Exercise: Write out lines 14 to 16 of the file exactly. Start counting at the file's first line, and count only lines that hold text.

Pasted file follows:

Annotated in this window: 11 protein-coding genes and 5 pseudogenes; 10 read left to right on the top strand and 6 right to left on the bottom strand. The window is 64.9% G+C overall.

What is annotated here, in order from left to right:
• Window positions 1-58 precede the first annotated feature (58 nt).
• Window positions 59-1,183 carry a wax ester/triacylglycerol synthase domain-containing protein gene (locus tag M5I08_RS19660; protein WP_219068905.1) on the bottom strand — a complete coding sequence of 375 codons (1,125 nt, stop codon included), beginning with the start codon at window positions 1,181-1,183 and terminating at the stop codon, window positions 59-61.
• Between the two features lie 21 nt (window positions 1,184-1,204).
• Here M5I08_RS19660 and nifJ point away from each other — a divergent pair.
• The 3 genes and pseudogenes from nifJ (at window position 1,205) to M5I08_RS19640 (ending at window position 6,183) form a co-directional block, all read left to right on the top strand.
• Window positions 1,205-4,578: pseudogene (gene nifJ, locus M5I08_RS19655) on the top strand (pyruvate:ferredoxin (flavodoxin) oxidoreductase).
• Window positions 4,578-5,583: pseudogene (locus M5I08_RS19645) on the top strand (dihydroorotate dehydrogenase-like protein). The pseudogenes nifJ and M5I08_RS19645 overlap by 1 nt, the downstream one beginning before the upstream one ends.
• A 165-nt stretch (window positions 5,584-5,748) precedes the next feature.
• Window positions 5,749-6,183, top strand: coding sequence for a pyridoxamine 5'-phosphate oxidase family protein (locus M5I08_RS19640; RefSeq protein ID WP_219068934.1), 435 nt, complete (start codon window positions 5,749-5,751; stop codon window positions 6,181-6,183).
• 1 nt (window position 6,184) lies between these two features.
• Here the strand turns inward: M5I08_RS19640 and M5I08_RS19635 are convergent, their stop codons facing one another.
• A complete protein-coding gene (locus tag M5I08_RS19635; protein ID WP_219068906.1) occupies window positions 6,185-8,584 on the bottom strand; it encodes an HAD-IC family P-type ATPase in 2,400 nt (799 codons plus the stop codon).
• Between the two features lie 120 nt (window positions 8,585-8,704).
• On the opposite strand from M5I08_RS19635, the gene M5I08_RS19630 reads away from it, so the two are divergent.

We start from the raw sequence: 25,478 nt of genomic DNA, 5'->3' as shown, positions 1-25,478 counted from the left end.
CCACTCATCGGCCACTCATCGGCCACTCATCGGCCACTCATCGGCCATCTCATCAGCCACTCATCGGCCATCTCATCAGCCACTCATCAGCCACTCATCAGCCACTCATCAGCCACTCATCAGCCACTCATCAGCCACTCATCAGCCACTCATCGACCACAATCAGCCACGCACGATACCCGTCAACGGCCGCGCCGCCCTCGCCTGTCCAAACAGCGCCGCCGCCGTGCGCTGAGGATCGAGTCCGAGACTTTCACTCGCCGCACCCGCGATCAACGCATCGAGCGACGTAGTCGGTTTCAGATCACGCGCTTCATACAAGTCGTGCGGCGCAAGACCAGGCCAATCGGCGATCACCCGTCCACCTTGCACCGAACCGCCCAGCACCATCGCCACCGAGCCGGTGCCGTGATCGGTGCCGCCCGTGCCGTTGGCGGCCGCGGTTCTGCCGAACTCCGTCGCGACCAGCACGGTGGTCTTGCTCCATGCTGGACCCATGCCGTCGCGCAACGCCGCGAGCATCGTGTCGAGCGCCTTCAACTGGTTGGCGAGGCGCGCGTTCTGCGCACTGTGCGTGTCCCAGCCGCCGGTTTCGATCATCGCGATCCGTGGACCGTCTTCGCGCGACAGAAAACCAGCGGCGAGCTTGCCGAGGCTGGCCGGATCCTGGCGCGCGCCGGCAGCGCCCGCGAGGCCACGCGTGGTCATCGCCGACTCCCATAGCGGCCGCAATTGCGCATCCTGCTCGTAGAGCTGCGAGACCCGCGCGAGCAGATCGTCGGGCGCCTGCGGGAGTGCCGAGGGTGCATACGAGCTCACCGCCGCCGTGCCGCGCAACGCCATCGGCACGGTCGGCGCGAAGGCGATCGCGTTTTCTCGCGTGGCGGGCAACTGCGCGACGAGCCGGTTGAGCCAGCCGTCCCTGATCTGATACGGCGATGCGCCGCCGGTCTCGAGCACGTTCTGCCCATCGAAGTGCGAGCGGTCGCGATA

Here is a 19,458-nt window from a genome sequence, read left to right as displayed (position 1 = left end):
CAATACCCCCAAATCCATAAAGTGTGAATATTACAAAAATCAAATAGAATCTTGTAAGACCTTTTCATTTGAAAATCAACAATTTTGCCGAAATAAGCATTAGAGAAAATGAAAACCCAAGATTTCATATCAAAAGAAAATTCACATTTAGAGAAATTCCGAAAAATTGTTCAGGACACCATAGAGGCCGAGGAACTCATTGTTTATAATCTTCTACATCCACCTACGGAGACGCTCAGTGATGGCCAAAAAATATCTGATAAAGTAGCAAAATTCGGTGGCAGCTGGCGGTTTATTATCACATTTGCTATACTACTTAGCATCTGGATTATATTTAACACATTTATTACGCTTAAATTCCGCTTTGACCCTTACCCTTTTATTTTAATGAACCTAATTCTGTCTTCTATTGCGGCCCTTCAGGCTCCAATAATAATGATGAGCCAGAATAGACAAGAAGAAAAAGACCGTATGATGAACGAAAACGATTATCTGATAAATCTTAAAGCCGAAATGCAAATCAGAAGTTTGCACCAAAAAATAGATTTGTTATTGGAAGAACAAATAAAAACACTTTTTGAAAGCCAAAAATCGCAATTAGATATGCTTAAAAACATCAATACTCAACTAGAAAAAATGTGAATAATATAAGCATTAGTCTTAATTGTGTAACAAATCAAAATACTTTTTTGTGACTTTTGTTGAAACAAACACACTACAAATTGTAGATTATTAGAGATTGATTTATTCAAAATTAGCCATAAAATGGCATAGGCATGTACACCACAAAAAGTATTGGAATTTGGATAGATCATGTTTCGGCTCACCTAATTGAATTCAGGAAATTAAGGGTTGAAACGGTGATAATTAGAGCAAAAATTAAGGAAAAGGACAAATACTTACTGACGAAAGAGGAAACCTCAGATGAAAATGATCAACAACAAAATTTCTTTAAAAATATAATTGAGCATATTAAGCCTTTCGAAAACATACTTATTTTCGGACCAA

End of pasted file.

• A complete protein-coding gene (locus tag M5I08_RS19635; protein ID WP_219068906.1) occupies window positions 6,185-8,584 on the bottom strand; it encodes an HAD-IC family P-type ATPase in 2,400 nt (799 codons plus the stop codon).
• Between the two features lie 120 nt (window positions 8,585-8,704).
• On the opposite strand from M5I08_RS19635, the gene M5I08_RS19630 reads away from it, so the two are divergent.